Bahrain to reconsider death sentences of torture victims

By Maya Foa, Director of Reprieve

Mohamed Ramadhan (picture above) and Husain Moosa were sentenced in December 2014, after being subjected to torture, including being stripped naked, beaten with iron rods and having their families threatened with rape. But now their death sentences will be reconsidered.

Acting on recommendations from UK-trained torture investigators, Bahrain’s Attorney General Bahrain has requested that the country’s highest court reconsider the death sentences handed to two men convicted on the basis of forced confessions obtained through torture.

Bahrain’s Special Investigations Unit (SIU), a UK-trained body set up to investigate allegations of misconduct and torture, recommended the case was referred to the Court of Cassation after new medical evidence emerged.

The Attorney General of Bahrain, Dr Ali bin Fadhl Al-Buainain, said in a statement posted on social media on Wednesday that the cases were being referred “in accordance with the requirements of justice.”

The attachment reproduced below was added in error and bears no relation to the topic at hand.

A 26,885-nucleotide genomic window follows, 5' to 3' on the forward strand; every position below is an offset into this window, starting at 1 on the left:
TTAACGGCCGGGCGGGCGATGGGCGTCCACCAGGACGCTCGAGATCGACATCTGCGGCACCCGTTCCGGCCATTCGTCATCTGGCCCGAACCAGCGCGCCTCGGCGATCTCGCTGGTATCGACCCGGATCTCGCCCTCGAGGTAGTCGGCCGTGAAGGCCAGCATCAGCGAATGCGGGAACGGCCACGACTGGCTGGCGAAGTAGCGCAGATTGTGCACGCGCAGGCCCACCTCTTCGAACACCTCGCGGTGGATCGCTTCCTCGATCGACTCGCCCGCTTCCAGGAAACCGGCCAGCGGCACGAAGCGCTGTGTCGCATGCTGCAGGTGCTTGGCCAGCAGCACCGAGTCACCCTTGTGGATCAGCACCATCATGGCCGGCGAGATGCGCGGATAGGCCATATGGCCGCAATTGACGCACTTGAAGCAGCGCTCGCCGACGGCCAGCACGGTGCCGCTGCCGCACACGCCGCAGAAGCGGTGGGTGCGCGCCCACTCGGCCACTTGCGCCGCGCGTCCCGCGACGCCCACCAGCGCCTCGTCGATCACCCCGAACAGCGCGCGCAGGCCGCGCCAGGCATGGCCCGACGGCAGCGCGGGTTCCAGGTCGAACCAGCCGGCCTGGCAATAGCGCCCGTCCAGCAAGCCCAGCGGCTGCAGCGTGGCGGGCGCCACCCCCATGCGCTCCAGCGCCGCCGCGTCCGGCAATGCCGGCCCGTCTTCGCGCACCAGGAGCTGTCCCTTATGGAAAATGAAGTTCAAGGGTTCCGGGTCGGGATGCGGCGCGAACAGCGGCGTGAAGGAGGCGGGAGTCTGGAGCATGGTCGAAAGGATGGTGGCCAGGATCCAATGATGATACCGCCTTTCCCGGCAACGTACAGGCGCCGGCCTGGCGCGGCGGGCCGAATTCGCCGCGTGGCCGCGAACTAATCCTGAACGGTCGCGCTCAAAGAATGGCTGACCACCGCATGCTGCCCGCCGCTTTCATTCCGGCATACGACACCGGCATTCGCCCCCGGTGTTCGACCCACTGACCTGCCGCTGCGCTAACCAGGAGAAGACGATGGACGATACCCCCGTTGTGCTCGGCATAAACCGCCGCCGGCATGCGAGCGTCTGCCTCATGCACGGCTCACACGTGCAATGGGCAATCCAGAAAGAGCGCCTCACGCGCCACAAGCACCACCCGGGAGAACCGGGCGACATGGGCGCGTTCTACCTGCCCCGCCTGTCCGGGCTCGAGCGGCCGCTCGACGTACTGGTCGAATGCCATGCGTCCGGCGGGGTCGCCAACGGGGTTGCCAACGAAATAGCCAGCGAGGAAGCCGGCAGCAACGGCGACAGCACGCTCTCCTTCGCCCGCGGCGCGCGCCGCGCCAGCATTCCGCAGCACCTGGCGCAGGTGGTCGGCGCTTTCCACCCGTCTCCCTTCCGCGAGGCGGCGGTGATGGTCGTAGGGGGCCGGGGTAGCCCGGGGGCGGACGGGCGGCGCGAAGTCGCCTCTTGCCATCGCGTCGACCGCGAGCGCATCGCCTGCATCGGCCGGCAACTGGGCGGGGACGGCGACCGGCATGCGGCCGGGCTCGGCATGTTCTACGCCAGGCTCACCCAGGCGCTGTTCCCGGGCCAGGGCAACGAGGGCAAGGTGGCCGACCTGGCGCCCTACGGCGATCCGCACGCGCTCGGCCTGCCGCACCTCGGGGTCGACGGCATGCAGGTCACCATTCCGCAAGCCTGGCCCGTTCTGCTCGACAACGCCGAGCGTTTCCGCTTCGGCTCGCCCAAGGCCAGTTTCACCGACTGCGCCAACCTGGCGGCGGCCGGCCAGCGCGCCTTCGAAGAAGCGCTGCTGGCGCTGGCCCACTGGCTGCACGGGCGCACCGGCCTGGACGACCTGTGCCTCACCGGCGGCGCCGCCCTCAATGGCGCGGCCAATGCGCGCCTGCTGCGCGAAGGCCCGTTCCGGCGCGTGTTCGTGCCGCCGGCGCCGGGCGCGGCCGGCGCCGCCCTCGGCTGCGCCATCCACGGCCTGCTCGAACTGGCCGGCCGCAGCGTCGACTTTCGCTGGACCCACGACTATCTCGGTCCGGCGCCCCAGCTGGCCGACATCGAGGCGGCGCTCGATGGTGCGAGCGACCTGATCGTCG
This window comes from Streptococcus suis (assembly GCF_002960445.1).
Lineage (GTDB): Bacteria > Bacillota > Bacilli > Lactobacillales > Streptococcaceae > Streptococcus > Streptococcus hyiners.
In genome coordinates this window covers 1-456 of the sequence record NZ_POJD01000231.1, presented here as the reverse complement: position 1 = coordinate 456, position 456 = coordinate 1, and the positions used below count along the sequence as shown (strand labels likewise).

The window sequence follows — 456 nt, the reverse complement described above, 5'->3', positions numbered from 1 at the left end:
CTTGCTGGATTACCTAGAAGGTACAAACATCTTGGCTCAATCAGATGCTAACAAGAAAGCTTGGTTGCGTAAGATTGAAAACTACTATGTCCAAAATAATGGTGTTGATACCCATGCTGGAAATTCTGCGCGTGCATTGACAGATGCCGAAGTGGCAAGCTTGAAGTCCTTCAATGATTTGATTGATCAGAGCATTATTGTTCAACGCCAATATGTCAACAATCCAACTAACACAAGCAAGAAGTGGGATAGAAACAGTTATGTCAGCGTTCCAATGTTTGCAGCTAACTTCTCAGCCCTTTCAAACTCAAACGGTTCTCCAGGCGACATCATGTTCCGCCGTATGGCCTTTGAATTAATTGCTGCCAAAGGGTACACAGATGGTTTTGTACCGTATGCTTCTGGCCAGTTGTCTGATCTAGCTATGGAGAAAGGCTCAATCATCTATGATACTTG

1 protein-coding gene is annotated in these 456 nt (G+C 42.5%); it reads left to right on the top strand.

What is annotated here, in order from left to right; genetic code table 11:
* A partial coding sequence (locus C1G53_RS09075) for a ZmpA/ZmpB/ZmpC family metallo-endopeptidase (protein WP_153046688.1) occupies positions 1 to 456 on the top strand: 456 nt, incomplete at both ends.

This belated recognition that Mohamed and Husain’s trial was unfair is welcome but it comes after they have already suffered torture. It also comes at a time when there are others facing imminent execution, including Maher Abbas who has had his death sentence confirmed despite Bahrain’s highest court accepting that he was convicted on the basis of a confession obtained through torture.

We are therefore asking Bahrain to go further and allow the Special Investigation Unit to review all death penalty cases where there were allegations of torture. This must include the case of Maher Abbas. Any findings made by the SIU must be made public.

If justice is to be done, Bahrain must also stay all imminent executions pending SIU investigations into all further torture allegations, and the UK and EU must commit to trial monitoring for any new trials.

More to come on this…